In 1974, leading American molecular biologists called for a voluntary moratorium on the rapidly developing practice of recombinant DNA (deoxyribonucleic acid), halting many types of experiments mainly because of concerns they might accidentally create a dangerous new pathogen. A year later, they convened an international meeting of involved scientists in Asilomar, California, to draft a proposed set of safety regulations governing genetic engineering. These proposals, with few modifications, quickly became funding agency regulations or laws in many countries, and they were rapidly relaxed. The 1975 Asilomar conference is seen a landmark in the history of genetic engineering, an event that served as an influential model for policy making at that time. Its role as a model for self‐regulation and citizen participation in policy making on risky technologies has been questioned, particularly because commercial interests have been seen as major influences on the field's rapid development.
- Molecular biologists in 1974 called attention to the dangers associated with their new methods of recombinant DNA (gene splicing) and declared a temporary halt to much work of this kind.
- Leading biologists, together with scientific institutions such as the US National Institutes of Health and the National Academy of Sciences, organised a meeting in 1975 at Asilomar, California, where the biologists decided among themselves what restrictions should apply to various types of genetic manipulation, addressing only laboratory safety but not wider social concerns.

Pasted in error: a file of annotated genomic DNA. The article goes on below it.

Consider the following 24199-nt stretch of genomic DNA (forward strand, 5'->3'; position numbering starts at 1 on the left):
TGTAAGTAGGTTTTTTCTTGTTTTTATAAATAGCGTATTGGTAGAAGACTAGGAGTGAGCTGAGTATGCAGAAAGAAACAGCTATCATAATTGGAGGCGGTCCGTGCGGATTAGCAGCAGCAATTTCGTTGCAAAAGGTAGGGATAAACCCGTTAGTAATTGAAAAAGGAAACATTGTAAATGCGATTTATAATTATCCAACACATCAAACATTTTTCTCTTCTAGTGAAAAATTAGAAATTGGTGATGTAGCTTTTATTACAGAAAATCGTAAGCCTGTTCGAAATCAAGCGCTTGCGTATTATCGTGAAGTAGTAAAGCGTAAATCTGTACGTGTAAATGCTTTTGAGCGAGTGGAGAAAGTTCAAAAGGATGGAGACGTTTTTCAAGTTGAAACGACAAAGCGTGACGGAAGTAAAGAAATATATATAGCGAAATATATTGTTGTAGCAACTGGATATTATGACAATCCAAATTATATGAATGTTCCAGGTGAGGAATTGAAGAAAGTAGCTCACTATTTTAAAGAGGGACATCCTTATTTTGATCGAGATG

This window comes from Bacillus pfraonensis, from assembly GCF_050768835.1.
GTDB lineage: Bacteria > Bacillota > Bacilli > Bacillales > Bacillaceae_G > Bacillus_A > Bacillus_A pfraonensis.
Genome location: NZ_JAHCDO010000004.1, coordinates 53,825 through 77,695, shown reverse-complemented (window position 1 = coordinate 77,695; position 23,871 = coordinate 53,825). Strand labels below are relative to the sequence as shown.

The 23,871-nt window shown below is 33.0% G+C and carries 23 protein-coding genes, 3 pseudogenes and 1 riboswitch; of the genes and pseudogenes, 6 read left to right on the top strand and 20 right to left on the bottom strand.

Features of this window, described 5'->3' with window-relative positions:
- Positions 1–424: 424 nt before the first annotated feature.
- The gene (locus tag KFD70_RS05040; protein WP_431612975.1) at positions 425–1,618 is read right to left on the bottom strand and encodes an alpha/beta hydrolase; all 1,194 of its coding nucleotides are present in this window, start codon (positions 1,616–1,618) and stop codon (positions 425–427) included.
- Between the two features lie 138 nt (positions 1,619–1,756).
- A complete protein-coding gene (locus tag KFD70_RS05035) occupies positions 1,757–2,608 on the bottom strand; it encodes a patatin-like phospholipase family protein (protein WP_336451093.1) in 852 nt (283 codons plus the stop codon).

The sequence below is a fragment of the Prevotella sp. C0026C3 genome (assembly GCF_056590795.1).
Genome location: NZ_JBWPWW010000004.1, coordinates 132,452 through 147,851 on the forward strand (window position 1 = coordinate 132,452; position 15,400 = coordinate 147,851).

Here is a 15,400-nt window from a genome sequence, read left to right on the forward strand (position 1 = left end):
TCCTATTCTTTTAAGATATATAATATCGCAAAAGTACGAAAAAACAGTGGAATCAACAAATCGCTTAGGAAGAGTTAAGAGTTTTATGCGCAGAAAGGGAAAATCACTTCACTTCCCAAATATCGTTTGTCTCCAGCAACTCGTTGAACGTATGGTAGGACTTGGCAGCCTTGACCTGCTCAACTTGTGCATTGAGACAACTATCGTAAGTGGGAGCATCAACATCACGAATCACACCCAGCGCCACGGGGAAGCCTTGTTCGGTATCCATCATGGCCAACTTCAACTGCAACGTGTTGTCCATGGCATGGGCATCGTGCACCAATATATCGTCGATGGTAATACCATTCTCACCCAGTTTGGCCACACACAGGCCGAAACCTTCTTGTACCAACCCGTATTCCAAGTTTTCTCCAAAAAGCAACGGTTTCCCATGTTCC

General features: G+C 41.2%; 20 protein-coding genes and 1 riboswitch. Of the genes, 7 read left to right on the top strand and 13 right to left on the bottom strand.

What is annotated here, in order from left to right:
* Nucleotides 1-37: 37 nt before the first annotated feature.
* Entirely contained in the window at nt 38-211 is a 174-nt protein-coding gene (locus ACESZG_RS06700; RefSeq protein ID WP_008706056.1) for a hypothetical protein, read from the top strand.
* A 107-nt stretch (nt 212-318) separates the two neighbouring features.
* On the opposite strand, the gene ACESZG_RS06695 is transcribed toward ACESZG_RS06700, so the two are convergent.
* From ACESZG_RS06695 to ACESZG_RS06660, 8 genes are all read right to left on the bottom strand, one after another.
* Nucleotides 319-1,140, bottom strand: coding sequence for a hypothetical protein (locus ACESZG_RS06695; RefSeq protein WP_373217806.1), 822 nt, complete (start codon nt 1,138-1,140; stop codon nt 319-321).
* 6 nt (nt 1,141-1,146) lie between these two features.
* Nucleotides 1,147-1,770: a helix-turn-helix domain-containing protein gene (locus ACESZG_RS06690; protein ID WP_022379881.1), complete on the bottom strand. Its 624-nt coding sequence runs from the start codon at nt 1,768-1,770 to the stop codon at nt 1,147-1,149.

- The restrictions on gene splicing proposed at Asilomar by the scientists practicing the techniques became the basis for regulations and laws in many countries, under which gene splicing re‐commenced in 1976.
- Although admired at the time, the way in which the regulations rapidly relaxed, as private companies created by some of the same scientists who crafted the regulations moved forward with commercial genetic engineering, has since attracted criticism of Asilomar as a tactic to forestall more restrictive regulation.
Keywords: Asilomar; Paul Berg; biotechnology industry; genetic engineering; biological weapons; human genetic modification; commercial collaborations; self‐regulation